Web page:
Small to medium institutions — whether companies, cities and municipalities, or federal agencies — need to stop hiding behind the myth that their company or town is not worth the time or effort for a cyberattacker. The scale, sophistication and speed of cyberthreat – enabled by automation, a robust black market and open-source tools — has totally changed cyberattackers' calculus. Rather than targeting companies based on their size, industry, assets or market share, cyberactors are now going after the vulnerabilities, wherever and whatever they are. Today, every company is being targeted. Organizations need to take the risk seriously and identify the team and technologies that should be in place.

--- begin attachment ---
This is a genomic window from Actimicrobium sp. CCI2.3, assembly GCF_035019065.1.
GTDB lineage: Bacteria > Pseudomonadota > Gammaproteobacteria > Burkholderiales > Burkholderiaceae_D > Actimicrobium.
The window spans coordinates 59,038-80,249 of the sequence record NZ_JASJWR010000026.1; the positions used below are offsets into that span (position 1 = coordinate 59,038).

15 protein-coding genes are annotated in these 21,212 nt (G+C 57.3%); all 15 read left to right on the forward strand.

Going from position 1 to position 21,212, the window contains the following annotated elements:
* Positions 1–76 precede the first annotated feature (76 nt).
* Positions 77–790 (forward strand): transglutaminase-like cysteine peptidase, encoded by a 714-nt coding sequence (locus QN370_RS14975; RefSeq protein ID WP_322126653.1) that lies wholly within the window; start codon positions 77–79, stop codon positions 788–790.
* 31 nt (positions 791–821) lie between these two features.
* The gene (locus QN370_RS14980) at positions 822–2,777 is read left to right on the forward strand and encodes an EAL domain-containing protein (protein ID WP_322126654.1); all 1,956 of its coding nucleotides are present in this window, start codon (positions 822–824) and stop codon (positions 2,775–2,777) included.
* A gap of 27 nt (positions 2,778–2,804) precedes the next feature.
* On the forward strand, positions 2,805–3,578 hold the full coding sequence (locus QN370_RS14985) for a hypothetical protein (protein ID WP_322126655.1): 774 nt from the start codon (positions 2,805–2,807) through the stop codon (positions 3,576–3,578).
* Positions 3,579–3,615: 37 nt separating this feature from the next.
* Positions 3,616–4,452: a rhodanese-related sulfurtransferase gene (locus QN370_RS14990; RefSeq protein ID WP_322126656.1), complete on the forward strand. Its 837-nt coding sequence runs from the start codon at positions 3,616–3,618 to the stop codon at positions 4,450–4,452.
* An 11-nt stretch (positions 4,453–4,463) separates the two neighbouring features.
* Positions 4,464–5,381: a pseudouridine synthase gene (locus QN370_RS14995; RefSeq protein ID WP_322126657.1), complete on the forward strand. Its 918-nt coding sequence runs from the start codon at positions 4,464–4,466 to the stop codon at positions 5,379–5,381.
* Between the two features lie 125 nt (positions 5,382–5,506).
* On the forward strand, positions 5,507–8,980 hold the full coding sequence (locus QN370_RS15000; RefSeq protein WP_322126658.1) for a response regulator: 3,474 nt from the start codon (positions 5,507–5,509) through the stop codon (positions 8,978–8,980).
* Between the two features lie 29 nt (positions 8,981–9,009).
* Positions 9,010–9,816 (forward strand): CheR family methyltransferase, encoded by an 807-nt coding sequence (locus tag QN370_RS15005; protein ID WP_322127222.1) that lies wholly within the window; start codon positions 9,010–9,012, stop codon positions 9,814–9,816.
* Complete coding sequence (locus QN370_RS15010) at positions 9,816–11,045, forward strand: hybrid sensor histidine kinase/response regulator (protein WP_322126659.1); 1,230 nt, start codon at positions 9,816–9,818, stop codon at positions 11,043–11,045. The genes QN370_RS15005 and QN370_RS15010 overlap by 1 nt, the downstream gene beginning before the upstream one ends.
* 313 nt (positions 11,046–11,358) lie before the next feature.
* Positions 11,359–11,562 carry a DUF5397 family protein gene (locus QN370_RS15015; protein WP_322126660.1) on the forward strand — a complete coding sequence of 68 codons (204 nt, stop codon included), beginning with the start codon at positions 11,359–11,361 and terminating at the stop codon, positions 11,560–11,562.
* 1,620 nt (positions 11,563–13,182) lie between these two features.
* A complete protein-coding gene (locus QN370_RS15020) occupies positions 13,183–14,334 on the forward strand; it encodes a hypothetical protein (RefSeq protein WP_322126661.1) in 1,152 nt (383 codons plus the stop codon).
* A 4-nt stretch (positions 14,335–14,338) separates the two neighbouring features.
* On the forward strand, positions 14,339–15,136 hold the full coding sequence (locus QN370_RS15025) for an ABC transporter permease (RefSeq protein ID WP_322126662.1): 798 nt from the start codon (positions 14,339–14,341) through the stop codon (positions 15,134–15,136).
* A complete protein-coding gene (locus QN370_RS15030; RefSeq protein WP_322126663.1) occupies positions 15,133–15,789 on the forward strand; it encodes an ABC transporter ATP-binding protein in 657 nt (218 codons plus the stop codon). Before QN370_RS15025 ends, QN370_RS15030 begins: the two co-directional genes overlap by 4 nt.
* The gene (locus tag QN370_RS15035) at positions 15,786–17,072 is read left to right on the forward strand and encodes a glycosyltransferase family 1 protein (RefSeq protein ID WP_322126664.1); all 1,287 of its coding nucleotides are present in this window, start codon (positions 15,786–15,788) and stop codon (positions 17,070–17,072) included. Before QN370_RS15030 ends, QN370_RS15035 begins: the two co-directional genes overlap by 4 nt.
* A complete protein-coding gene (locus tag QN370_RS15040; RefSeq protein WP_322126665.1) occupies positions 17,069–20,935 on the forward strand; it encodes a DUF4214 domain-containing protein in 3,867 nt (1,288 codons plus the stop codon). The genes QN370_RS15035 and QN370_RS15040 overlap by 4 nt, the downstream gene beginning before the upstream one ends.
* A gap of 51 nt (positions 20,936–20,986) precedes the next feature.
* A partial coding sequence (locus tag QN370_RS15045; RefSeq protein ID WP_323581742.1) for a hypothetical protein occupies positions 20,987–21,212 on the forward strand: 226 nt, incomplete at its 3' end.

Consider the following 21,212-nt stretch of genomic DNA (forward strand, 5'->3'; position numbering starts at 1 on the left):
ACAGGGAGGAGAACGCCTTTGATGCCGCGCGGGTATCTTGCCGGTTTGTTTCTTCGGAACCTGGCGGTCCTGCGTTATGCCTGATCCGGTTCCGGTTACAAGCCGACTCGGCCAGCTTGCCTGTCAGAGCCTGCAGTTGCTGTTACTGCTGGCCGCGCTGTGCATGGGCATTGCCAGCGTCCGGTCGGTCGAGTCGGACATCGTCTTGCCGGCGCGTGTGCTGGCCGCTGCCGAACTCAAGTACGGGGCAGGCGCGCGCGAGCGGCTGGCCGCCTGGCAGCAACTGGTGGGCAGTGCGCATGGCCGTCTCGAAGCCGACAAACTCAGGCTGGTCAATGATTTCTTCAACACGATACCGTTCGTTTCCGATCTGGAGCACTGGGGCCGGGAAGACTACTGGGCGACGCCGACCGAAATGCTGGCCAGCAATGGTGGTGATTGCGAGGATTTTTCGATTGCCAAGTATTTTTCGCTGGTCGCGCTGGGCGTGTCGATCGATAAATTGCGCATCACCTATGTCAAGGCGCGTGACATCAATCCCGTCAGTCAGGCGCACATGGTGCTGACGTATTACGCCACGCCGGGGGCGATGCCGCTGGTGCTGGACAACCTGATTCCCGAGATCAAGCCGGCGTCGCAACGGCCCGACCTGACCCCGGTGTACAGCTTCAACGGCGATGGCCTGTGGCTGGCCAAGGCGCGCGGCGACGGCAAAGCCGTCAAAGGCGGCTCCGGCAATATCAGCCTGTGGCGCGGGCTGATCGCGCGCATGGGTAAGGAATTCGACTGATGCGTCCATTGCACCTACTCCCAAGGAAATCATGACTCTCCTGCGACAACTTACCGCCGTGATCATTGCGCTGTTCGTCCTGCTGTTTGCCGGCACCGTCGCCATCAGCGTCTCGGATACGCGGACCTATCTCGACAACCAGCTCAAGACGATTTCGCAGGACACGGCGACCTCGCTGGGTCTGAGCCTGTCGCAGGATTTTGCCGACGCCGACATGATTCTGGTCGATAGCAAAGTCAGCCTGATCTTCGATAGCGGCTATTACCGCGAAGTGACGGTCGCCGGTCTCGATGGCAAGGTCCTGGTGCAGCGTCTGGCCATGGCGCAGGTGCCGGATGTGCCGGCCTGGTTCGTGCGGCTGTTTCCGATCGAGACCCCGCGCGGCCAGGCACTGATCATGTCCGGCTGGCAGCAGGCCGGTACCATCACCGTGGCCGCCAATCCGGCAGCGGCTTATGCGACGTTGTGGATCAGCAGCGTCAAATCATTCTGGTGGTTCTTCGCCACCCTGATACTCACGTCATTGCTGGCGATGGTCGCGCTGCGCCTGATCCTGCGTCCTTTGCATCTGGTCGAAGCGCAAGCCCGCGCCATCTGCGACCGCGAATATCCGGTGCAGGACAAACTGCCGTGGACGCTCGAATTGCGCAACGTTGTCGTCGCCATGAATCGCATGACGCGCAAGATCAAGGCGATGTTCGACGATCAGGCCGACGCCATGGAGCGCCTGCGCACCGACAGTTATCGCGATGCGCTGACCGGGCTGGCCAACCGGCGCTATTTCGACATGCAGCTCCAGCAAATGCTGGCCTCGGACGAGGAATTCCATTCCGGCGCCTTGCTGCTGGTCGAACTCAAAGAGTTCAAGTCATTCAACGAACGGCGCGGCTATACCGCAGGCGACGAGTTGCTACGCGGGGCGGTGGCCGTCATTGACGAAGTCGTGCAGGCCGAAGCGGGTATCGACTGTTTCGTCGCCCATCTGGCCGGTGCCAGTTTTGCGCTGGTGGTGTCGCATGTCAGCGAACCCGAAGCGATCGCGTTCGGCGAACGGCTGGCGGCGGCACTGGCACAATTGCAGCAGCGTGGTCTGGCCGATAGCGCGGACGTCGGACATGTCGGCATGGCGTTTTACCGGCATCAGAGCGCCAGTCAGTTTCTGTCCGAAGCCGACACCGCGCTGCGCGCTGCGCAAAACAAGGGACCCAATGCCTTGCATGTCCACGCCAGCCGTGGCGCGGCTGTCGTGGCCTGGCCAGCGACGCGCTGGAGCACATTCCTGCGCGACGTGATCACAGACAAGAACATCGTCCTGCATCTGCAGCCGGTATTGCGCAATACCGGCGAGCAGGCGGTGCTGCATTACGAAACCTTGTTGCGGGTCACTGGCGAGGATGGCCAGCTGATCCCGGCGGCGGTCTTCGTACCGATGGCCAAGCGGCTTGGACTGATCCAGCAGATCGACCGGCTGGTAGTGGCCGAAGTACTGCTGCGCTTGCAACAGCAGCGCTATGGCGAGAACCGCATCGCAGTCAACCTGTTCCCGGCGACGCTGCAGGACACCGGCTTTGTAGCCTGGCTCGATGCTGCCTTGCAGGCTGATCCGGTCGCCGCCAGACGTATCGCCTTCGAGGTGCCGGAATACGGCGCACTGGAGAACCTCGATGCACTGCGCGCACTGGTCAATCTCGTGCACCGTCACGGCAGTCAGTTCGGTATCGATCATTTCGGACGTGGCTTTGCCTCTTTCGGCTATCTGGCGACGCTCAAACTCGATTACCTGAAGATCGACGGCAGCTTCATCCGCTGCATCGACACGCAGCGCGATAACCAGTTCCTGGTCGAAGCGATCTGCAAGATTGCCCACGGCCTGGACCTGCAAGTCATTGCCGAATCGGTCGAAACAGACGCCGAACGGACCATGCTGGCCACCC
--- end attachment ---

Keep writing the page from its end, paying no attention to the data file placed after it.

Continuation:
For large companies with robust security programs, the risk is more about whether their security approach, resource allocation, and technologies are evolving at pace with the attackers. The outlook is especially bleak when it comes to attracting and keeping cybersecurity professionals. Luckily the speed of technological change, especially the application of artificial intelligence, is saving time for human teams and creating new areas of security value. Security teams need to evaluate and adopt these new technologies, or they run the same risk as small and medium business that have not prioritized cybersecurity. It's not enough to merely keep up with attackers, businesses need to be one step ahead.
Author and Instructor at SANS Institute
Taking into consideration and preparing for the unknowns. Organizations need to be better at predicting what is realistically in their risk profile, not just the latest development in the media. A blinky box or a piece of software is not going to save the company from cybersecurity mishaps.